- 2 tablespoons reduced-fat olive oil mayonnaise
- 1 tablespoon minced fresh basil, or 1 teaspoon dried
- 1 teaspoon lemon juice
- Thread skewers with alternating pieces of eggplant, zucchini, squash, bell pepper and onion. Place skewered vegetables in shallow pan.
- Make marinade for vegetables by blending vinegar, oil and 1/4 cup fresh basil (or 1 tablespoon dried). Pour over vegetables. Let stand 10 minutes, occasionally turning skewers so marinade coats all sides.
- Meanwhile, make dressing. Place yogurt, mayonnaise, 1 tablespoon fresh basil (or 1 teaspoon dried) and lemon juice in a bowl and whisk until smooth. Transfer to small serving dish.
- Grill vegetables, adjusting height of rack to avoid charring if using an outdoor grill.
- Serve vegetables as a side dish, as a sandwich filling in ciabatta rolls, or on sliced Italian bread or bruschetta. Pass basil-yogurt dressing to use as a topping. Calories: 88 Fat: 6 g per serving
Baked Spaghetti Squash Recipe
What I like about this spaghetti squash dish is that when it comes out of the oven, it’s ready to serve. It does not need any additional cooking to give it flavor.
1 small to medium spaghetti squash
olive oil cooking spray
Kosher or salt and fresh pepper to taste
1 teaspoon smoked paprika
1 teaspoon Italian seasoning
1 teaspoon garlic powder
1 teaspoon onion powder
Cut the squash in half lengthwise, scoop out the seeds and fibers with a spoon. Place on a baking sheet, cut side up, spray lightly with the cooking spray, and sprinkle with salt and pepper.In a small bowl mix together the paprika, onion powder, Italian seasoning and garlic powder. Sprinkle over squash. Bake at 350° about an hour or until the skin gives easily under pressure and the inside is tender. Remove from the oven and let it cool 10 minutes. Using a fork, scrape out the squash flesh a little at a time. It will separate into spaghetti-like strands. Place in a serving dish and serve.
Spicy Broccoli Rabe with Garlic and Lemon Zest
Extra-virgin olive oil
2 cloves minced garlic
1 teaspoon crushed red pepper flakes (adjust to taste)
Kosher salt and freshly ground black pepper
Bring a large pot of water to a boil and add salt. Cook broccoli rabe in water for 4 to 5 minutes until tender and bright green. Drain well in a colander and set aside.
In a large saute pan heat 2 tablespoons extra-virgin olive oil over medium heat. Add the garlic and pepper flakes then toss in the broccoli rabe. Season with salt and pepper and cook for 2 to 3 minutes, gently tossing it in the pan. Finish with the lemon zest and toss to combine. Serve immediately.
Whole Roasted Cauliflower with Lemon Vinaigrette
1 head cauliflower
1 tablespoon olive oil
1 teaspoon kosher salt
Progresso Italian Bread Crumbs
1 tablespoon olive oil
1 teaspoon lemon juice
Pepper to taste
1 tablespoon small capers
Preheat oven to 450 degrees F.
Wash the head of cauliflower and trim off the outer leaves. With a sharp knife, remove a cone-shaped piece from the core, keeping the head intact. With your fingers, rub a little olive oil into the bottom of a deep oven-safe baking dish, rub the remainder on all over the cauliflower, working the oil into the crevasses as best you can. Place core-side down in the baking dish and sprinkle with salt and breadcrumbs. Bake for 1 hour or 1-1/4 hours, until the exterior is brown and crusty and the center soft. With a spoon, drizzle the vinaigrette over the top of the cauliflower and let it seep slowly.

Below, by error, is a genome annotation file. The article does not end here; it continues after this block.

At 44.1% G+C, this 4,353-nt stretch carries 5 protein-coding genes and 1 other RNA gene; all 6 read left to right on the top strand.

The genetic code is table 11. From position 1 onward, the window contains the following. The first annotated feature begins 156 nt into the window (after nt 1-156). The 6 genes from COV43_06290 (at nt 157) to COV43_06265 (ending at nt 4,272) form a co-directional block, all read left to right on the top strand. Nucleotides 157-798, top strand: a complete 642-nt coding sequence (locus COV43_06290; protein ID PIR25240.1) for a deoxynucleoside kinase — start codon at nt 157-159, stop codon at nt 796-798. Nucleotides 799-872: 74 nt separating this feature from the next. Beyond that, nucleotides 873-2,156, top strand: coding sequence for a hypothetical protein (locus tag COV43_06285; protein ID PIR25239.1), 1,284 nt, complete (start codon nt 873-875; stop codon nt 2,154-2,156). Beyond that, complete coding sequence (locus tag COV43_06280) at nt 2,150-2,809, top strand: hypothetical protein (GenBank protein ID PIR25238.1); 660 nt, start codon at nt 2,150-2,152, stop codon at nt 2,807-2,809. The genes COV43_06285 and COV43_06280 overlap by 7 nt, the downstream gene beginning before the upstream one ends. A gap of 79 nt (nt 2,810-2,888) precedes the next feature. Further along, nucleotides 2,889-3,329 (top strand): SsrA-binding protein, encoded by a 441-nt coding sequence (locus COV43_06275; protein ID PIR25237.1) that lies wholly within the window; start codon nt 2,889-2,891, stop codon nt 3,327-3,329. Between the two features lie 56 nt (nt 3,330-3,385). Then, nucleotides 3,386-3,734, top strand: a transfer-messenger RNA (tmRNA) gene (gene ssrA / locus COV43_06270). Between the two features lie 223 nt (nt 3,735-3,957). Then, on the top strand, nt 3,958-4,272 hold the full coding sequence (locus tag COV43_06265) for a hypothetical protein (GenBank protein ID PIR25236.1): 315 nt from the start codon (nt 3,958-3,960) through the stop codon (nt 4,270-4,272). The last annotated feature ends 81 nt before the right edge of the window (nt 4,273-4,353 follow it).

Crispy Parmesan Broccoli
1/2 lb broccoli, rinsed, dried, and cut into flat sided bite-size pieces
½ cup egg substitute
1/4 cup Progresso Lemon Pepper Panko Crumbs
1/4 cup Parmesan cheese, finely grated
- Preheat oven to 425F.
- In a small bowl combine the bread crumbs and cheese.
- Put the broccoli in a large bowl, add the egg substitute, and toss with your hands to coat.
- Sprinkle in the bread crumb and cheese mixture and toss to combine.
- Transfer to a baking sheet, flat side down, and roast for 12 minutes.
Italian Green Beans Marinara
- 2 pounds fresh green beans, cleaned and stem ends removed
- 1 can (14.5 ounces) diced tomatoes, no salt added
- 1 tablespoon olive oil
- 6 large cloves garlic, minced
- 1 tablespoon dried oregano leaves
- Salt and pepper to taste
Snap the beans into 2-inch pieces. Blanch lightly salted boiling water for 2 minutes to soften slightly. Drain well.
Heat the olive oil in a large skillet over medium heat. Add the garlic and sauté until softened. Add the tomatoes, oregano, salt and pepper. Simmer uncovered, until tomatoes start to break down. Add the green beans and cook, covered, until tender. Taste the beans for seasoning and, if desired, add more salt, pepper or oregano. 6-8 Servings
Roasted Prosciutto Wrapped Asparagus Bundles
- 1 1/4 lb thin asparagus spears, tough ends trimmed
- olive oil spray
- fresh cracked pepper to taste
- 4 slices (2 oz) thin sliced prosciutto
- grated Parmesan cheese
Preheat oven to 400°.
Lightly spray asparagus spears with olive oil cooking spray. Season with fresh cracked pepper and divide into 4 bundles.
Bundle 1/4 of the asparagus and wrap a slice of prosciutto around it. Place on a baking dish seam side down. Repeat with remaining, place on baking
- Herbed Spaghetti Squash – Emerill (bookcasefoodie.wordpress.com)
- Roasted spaghetti squash with Parmesan (culinaryengineering.me)
- Vegetable Lasagne. (gwenacaster.wordpress.com)
- Never Fail Roast Vegetables: A Dish for All Seasons (currentmom.com)